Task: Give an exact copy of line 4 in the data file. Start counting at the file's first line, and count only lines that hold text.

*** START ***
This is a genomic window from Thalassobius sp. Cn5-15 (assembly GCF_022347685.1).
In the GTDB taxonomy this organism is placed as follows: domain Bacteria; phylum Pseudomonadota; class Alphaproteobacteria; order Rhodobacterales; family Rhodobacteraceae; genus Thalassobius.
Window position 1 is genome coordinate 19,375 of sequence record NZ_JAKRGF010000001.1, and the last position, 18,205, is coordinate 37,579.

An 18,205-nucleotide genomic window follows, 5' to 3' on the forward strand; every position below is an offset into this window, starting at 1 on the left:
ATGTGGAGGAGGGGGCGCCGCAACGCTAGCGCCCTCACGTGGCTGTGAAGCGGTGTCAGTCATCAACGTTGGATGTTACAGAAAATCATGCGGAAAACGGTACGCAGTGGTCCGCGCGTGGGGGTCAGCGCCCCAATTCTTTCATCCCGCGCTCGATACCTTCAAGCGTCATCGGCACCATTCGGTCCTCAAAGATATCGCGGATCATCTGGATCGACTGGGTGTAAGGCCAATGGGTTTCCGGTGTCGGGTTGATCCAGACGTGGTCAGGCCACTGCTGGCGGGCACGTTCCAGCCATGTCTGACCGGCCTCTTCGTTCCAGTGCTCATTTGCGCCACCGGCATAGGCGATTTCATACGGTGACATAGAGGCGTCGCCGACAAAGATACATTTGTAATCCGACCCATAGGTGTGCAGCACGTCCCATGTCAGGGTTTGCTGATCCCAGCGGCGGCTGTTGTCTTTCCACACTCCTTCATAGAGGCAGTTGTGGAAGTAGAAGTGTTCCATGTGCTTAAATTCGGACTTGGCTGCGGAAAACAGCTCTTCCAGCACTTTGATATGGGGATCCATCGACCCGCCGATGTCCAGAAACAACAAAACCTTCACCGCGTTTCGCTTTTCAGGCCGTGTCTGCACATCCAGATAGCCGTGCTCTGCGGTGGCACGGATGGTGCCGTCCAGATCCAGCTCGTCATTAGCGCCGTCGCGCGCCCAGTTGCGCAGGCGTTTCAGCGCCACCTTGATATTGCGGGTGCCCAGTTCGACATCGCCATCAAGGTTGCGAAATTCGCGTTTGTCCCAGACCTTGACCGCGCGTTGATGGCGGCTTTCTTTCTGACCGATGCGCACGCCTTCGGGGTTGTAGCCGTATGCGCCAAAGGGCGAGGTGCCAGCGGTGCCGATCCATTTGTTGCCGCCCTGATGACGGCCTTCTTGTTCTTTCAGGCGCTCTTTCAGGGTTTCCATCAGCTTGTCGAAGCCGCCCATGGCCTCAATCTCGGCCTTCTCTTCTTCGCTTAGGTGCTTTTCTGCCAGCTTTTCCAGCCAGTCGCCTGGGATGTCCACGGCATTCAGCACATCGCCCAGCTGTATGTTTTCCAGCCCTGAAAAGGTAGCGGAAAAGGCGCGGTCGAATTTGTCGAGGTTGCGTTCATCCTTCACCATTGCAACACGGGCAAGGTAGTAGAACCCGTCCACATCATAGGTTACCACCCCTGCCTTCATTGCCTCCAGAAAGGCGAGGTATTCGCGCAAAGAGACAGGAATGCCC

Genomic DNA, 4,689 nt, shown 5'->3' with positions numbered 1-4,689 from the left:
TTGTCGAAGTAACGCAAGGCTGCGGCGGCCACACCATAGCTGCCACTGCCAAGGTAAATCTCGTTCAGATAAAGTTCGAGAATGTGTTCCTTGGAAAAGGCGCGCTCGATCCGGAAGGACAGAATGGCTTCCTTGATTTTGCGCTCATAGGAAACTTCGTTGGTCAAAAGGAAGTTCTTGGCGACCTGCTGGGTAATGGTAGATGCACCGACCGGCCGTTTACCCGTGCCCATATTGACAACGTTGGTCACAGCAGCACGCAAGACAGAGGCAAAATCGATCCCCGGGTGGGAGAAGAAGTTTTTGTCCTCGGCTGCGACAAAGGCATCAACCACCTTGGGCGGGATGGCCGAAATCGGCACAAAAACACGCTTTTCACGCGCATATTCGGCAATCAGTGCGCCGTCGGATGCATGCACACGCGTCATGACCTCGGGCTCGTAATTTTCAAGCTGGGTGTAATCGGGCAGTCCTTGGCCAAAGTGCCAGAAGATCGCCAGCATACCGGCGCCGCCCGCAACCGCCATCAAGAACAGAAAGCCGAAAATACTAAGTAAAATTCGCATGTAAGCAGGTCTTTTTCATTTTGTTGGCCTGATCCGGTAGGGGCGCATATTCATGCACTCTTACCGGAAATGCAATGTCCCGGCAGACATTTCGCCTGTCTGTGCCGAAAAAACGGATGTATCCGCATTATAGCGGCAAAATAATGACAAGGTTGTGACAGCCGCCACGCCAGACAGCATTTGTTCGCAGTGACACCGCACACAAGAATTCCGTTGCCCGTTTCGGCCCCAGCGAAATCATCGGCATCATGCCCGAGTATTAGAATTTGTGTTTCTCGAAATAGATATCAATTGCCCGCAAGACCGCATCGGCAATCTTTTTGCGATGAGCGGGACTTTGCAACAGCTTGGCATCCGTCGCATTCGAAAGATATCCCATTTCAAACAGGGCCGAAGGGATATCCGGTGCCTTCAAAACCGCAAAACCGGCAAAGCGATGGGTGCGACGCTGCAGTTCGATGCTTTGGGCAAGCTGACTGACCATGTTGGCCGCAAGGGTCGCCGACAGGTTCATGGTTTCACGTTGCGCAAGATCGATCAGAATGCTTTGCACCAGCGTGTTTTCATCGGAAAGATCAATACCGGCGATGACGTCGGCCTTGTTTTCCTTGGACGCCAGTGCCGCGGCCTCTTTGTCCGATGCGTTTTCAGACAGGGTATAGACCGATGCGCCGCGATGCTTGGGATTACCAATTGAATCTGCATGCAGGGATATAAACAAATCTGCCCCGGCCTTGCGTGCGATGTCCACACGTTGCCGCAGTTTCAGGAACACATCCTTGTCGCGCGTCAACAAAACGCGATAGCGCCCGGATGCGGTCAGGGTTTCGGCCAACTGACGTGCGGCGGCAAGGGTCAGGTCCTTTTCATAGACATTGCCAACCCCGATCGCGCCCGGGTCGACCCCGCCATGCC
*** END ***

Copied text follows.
An 18,205-nucleotide genomic window follows, 5' to 3' on the forward strand; every position below is an offset into this window, starting at 1 on the left: